Jordan Wynn has already endured three shoulder surgeries in as many years as Utah's starting quarterback, and will not be attempting to come back from a fourth: Still wearing a sling on his left (non-throwing) arm, Wynn confirmed to local reporters Tuesday that he's decided to retire from football after suffering a season-ending shoulder injury for the third year in a row in last Friday's overtime loss at Utah State. Like the others, his latest injury will likely require surgery to repair.
"I'm walking away with no regrets. I can honestly walk away from the game with my head up," said Wynn, who has already earned a bachelor's degree in economics. "I went out and tried as best as I could and worked hard and just in the end it's not meant to be. For whatever reason my shoulders just couldn't hold up."
Wynn took the reins as Utah's starting quarterback during the last five games of his freshman campaign in 2009, eventually racking up 4,637 yards and 33 touchdowns over the course of 21 career starts, 14 of them resulting in Utah wins. But he was also plagued by the recurring injuries, beginning in his sophomore season when he missed early games against UNLV and New Mexico to a wonky thumb and the bowl game against Boise State with the first of three significant shoulder injuries. The second came in the fourth game of 2011, costing him the rest of the year. Last Friday, he was knocked out of the Utes' second game of the season with less than two minutes remaining in the first half, and spent the rest of the night watching from the sideline with his arm in a sling. Utah eventually lost in overtime, 27-20.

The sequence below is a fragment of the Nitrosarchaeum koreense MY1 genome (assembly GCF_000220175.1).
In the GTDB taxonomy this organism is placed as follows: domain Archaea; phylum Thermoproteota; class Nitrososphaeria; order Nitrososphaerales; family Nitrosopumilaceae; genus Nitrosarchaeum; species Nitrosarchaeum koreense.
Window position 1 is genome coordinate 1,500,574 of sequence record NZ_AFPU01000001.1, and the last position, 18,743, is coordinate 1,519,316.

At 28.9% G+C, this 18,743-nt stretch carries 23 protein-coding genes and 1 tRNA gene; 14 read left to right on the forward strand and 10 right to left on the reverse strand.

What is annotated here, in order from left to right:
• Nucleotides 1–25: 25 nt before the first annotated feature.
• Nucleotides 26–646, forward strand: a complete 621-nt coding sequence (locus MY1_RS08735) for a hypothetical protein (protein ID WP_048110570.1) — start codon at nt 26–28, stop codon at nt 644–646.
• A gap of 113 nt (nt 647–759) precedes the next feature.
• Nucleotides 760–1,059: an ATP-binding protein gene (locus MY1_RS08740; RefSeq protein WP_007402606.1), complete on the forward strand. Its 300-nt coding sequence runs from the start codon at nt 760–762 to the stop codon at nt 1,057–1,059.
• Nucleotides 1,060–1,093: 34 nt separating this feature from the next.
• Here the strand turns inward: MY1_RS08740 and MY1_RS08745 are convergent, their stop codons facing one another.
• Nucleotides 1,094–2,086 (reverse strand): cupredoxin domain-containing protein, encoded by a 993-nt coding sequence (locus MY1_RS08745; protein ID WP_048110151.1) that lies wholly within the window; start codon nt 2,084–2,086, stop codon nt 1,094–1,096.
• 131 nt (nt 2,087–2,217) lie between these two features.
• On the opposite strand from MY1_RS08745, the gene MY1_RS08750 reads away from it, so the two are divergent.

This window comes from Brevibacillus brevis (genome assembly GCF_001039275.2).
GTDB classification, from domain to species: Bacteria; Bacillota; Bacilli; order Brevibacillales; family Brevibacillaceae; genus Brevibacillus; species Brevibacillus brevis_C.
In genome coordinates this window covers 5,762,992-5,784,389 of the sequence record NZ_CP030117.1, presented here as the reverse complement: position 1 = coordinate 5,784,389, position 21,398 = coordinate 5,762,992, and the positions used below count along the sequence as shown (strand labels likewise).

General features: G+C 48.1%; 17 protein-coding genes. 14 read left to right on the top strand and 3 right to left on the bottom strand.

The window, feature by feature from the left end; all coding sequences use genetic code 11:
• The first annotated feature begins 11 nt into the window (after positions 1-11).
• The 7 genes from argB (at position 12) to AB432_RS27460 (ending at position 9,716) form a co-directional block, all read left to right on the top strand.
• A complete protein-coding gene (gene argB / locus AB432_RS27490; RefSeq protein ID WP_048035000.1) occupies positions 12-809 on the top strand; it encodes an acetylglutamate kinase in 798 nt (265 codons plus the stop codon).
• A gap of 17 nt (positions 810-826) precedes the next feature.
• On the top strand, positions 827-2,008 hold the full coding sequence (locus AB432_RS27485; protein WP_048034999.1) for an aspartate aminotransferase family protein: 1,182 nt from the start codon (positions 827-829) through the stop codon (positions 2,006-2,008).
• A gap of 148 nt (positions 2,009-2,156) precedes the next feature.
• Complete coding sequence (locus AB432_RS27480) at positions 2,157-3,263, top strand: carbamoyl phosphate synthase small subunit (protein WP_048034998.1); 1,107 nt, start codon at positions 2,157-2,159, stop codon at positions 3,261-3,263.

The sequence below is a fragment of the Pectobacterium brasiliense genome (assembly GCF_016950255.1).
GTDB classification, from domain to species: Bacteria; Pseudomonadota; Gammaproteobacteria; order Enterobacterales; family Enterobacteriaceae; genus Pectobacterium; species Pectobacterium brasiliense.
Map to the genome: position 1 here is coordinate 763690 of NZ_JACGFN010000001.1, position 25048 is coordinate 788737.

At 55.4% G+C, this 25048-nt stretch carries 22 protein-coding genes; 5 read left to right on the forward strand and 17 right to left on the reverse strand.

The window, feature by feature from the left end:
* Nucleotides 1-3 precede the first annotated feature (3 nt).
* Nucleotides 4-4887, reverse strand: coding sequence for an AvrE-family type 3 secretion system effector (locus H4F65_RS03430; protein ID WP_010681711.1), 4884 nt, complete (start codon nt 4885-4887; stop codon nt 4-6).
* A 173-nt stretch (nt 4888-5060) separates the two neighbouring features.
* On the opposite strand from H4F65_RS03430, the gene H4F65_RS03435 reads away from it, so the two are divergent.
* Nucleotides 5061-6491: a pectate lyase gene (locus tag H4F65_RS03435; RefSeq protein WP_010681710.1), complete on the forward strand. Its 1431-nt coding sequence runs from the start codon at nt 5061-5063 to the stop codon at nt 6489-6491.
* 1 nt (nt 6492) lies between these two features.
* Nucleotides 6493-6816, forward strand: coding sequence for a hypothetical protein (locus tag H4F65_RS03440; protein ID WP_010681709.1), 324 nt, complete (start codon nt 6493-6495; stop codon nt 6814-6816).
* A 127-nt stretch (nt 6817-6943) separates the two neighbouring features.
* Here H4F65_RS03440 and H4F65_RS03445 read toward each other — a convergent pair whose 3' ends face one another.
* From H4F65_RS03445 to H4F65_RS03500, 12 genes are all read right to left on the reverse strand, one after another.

Wynn will remain with the team to help his successor, senior Jon Hays, who started the last nine games in Wynn's place in 2011 to uninspired reviews. (Against Utah State, Hays was 12-of-26 passing off the bench for 154 yards and a late touchdown pass that sent the game to OT.) More promisingly, there's the heir apparent, 6-foot-6, 220-pound freshman Travis Wilson, a coveted recruit who enrolled early for spring practice, has already seen limited snaps in the first two games and could very well push Hays or pass him as the season progresses.
"In practice the gap [between Hays and Wilson] is very small. In scrimmages, the gap is very small. But guys react differently when they're 'the guy.' So far, Travis hasn't been 'the guy,'" said head coach Kyle Whittingham. "It's either Jon's the guy with Travis supplementing what we do or it's Travis is the guy."